ANCHORAGE, Alaska — Alaska’s first mosque has risen quietly over the last few years in a gravel lot in a South Anchorage commercial district, a neighbor to a Korean Presbyterian church, a couple of auto repair garages, a drive-through Chinese restaurant and a Sons of Norway hall.
A few weeks ago, Sam Obeidi, vice president of the Islamic Community Center Anchorage Alaska, turned a key and pushed open the mosque’s door, flipping on a light in a hallway that smelled of drywall plaster and new carpet.
Palestinian by birth, Obeidi came to Alaska as a teenager to join his father, a refugee, who settled in Anchorage in the 1960s. In those days, Muslims met and prayed in his father’s home. Obeidi’s family now owns a frame shop and gallery. He has been involved with the mosque-building project for the last five years of an effort that began 15 years ago.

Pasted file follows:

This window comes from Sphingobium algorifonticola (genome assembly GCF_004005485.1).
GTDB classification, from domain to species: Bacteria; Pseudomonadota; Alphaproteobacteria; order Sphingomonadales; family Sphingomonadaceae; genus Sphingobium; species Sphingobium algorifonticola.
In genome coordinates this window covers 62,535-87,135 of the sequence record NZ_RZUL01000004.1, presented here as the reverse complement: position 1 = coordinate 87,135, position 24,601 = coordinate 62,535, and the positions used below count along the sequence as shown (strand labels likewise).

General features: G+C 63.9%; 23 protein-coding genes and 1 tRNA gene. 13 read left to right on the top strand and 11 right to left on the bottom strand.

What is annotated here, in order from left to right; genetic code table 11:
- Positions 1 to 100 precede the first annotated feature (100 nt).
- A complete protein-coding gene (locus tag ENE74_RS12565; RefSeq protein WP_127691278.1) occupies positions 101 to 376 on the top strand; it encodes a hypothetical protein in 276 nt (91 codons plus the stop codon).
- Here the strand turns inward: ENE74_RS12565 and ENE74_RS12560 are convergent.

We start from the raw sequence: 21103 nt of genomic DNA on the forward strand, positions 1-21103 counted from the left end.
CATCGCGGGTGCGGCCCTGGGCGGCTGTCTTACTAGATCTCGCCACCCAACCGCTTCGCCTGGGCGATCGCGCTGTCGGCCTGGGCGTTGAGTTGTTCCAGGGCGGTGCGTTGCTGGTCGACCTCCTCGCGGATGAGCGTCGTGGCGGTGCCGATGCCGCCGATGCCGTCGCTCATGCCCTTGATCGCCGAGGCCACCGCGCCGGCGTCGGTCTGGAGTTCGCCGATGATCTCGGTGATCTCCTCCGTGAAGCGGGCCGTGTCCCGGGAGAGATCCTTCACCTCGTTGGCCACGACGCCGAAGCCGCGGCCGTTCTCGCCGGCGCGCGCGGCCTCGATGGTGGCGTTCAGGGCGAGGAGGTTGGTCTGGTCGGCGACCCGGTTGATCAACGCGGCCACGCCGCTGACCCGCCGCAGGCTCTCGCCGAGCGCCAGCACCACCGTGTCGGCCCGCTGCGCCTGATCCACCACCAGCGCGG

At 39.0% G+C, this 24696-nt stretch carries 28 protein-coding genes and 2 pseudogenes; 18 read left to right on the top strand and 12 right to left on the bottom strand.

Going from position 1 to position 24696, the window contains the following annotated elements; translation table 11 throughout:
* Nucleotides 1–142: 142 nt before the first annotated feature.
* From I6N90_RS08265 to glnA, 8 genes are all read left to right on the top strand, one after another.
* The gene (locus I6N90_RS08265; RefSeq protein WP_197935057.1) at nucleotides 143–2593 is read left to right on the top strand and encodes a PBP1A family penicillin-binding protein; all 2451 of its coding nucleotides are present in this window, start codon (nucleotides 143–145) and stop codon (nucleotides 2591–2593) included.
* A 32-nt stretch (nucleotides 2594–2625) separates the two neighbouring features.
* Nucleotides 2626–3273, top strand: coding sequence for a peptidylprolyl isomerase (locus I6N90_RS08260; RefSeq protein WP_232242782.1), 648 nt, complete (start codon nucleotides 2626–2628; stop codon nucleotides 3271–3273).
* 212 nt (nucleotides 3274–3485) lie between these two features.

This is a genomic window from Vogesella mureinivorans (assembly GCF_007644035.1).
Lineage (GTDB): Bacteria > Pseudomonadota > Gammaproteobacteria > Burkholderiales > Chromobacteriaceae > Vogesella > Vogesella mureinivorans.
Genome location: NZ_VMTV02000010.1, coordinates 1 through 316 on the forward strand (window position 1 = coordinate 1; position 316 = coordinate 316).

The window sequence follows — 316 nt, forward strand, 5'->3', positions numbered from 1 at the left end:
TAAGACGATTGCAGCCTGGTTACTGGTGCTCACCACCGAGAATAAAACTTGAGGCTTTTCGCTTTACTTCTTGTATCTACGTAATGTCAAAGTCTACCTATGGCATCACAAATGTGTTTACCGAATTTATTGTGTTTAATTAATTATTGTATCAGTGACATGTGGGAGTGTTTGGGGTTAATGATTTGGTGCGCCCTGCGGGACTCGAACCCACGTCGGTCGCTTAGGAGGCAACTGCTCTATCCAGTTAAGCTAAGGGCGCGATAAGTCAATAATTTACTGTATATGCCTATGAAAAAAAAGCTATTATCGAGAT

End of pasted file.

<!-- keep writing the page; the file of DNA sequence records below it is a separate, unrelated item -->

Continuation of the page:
Anchorage Muslims have so far raised $2 million to build the 15,000-square-foot facility, and must raise $1 million more before the prayer hall is completed and two minarets are placed on the mosque’s roof.